"At last the long rainy season was actually over, but, to the consternation of the poor Monk, the cabbage soup continued to come" every morning.

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Cabbage Soup, or When Will the Monk Return?

(from Burmese Monk's Tales,
collected and translated by Maung Htin Aung,
New York: Columbia U. Press, 1966)

This is one of many tales created at a flashpoint in Burmese history: when the British conquered the lower part of the country, circa 1876, and put the divided country in extreme fear that its national religion (Buddhism, since the 11th century) and its very way of life would be extinguished. Politicized and thrown into confusion, the Buddhist clergy splintered, even in its relationship with King Mindon, but the great monk Thingazar Sayadaw--beginning as a child in the traditional way--sought to heal rifts and keep Buddha's truths alive through a literary genre he invented: the Monk's Tale. Quite distinct from Buddha's Jatakas, they are similar to traditional Burmese folk tales but deal rather directly with the immediate stresses and strains of his contemporary society. They are full of wisdom, though playfully presented, and presage the inevitable absorption of Burma into the British empire. For all these reasons, I tell the circumstances under which this and a few other food tales were told, as well as the tales themselves.

Prologue: The good lady who offered aIms food to the Thingazar Sayadaw was excited and fussy, and she asked, "My lord, was the vegetable soup to your lordship's liking? Was the pork curry a little too salty? And the chicken curry, was there too much chili in it?" The Sayadaw did not answer, but the lady was too dense, and went on asking questions, Finally, the Sayadaw replied, "It is not proper for a monk to pass remarks on the alms food that is offered to him, and if he does, he not only breaks a vow, but brings trouble on his head, as in the case of the Monk and the Cabbage Soup."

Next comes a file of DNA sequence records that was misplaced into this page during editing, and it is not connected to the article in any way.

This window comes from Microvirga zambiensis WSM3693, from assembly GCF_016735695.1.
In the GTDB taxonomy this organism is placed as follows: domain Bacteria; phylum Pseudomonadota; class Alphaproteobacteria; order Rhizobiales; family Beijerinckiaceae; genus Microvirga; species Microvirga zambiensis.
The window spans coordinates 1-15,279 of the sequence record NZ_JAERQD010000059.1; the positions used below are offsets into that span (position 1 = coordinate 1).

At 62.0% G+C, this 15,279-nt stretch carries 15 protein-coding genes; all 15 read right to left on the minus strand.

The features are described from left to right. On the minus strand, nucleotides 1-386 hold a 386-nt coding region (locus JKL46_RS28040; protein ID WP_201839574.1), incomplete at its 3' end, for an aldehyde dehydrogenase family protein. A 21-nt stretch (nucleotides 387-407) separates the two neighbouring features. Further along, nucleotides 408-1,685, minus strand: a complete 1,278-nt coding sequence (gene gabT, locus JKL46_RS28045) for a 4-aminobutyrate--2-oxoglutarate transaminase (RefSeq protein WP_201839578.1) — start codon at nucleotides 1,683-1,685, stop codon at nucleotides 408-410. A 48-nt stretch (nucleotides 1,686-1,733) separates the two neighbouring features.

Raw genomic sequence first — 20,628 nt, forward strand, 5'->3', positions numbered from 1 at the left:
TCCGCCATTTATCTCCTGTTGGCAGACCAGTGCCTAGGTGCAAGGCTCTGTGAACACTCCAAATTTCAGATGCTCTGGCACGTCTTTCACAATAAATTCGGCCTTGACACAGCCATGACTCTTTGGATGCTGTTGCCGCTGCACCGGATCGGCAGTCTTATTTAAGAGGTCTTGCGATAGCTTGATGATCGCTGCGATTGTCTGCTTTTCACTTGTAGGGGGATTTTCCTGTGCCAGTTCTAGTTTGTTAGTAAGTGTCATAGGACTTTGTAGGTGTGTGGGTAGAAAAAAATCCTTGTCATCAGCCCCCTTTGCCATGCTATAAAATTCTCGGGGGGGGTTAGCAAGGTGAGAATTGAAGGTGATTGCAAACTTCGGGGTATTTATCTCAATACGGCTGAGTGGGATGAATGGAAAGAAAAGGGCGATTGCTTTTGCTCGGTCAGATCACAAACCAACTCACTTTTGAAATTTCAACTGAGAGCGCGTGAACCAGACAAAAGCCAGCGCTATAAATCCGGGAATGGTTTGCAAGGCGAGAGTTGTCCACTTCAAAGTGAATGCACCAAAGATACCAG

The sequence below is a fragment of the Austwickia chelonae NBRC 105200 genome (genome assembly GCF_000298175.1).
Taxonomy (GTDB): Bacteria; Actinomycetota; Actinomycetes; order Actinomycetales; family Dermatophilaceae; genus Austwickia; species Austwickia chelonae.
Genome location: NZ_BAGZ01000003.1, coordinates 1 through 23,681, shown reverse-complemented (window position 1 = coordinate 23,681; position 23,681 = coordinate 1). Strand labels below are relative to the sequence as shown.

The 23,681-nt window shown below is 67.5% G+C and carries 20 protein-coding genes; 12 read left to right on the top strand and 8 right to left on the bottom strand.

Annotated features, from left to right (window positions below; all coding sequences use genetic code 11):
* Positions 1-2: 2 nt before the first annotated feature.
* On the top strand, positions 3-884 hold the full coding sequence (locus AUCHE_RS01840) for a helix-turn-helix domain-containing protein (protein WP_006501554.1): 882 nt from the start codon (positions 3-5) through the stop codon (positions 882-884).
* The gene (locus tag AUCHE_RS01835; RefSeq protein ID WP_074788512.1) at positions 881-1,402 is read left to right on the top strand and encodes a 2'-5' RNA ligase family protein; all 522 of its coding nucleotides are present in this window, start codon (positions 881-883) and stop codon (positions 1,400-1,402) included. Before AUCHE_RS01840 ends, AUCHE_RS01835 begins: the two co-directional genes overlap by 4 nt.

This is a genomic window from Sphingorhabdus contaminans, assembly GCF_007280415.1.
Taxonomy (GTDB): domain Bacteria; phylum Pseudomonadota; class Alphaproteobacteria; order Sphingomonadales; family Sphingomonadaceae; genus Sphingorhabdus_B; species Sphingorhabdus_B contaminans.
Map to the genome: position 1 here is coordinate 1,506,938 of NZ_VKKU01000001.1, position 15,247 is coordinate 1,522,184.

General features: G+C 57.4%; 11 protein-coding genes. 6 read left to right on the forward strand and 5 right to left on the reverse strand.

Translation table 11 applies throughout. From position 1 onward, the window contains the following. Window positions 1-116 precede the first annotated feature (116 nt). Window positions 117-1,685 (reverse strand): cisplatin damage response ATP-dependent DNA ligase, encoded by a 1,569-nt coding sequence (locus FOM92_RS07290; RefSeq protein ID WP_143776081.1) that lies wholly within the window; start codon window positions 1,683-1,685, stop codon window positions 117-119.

A Farmer and his Wife had been able to save some money, and with their savings they built a monastery and installed a Monk in it, The Farmer was good-natured, the Wife was fussy, and the Monk was young. One morning the Wife brought some cabbage soup, rice, and curry and when the Monk had eaten the meal, she asked, "My lord, was the cabbage soup nice?" The Monk did not answer, but the Wife persisted in her questioning. At last the Monk, who wanted to please his patroness, replied, "Laywoman, the cabbage soup was very nice indeed, and, in fact, it is my favorite dish." The Wife went home and said to her husband, "Husband, our Monk's favorite dish is cabbage soup and so you must irrigate your cabbage patch so that there is an adequate supply of the vegetable throughout the whole year." The Farmer did as he was told, and the Wife offered cabbage soup to the Monk every morning until the latter became sick and tired of it. But he consoled himself with the thought that the rainy season was nearly over, and when the rains stopped the cabbage plants would die.

At last the long rainy season was actually over, but, to the consternation of the poor Monk, the cabbage soup continued to come every morning. Unable to contain himself any longer, he asked the Wife, "Laywoman, surely cabbage is now out of season, and yet you seem to have a large supply of it." "There is no need for my lord to worry," replied the Wife with great satisfaction. "My lord will never lack cabbage soup, for our cabbage' patch is well irrigated even in the driest months."

The Monk brooded over his misfortune and early next day he left the monastery quietly and went to reside at another village. The Farmer and his Wife were heartbroken over the sudden departure of their Monk and wondered where he had gone.

After some months the Farmer and his Wife learned from an itinerant trader that their Monk was now residing in a village some distance away. They were overjoyed at the news, and the Wife sent with the trader the following message to the Monk:

''I watch the road,
I shed a tear.
When will he return,
Our Monk so dear,
Our Golden Monk?"
On his next round, the trader brought from the Monk the following message in reply:
"Watch not the road,
Waste not your tear.
There is no return
Till your patch is clear
Of Golden Cabbage."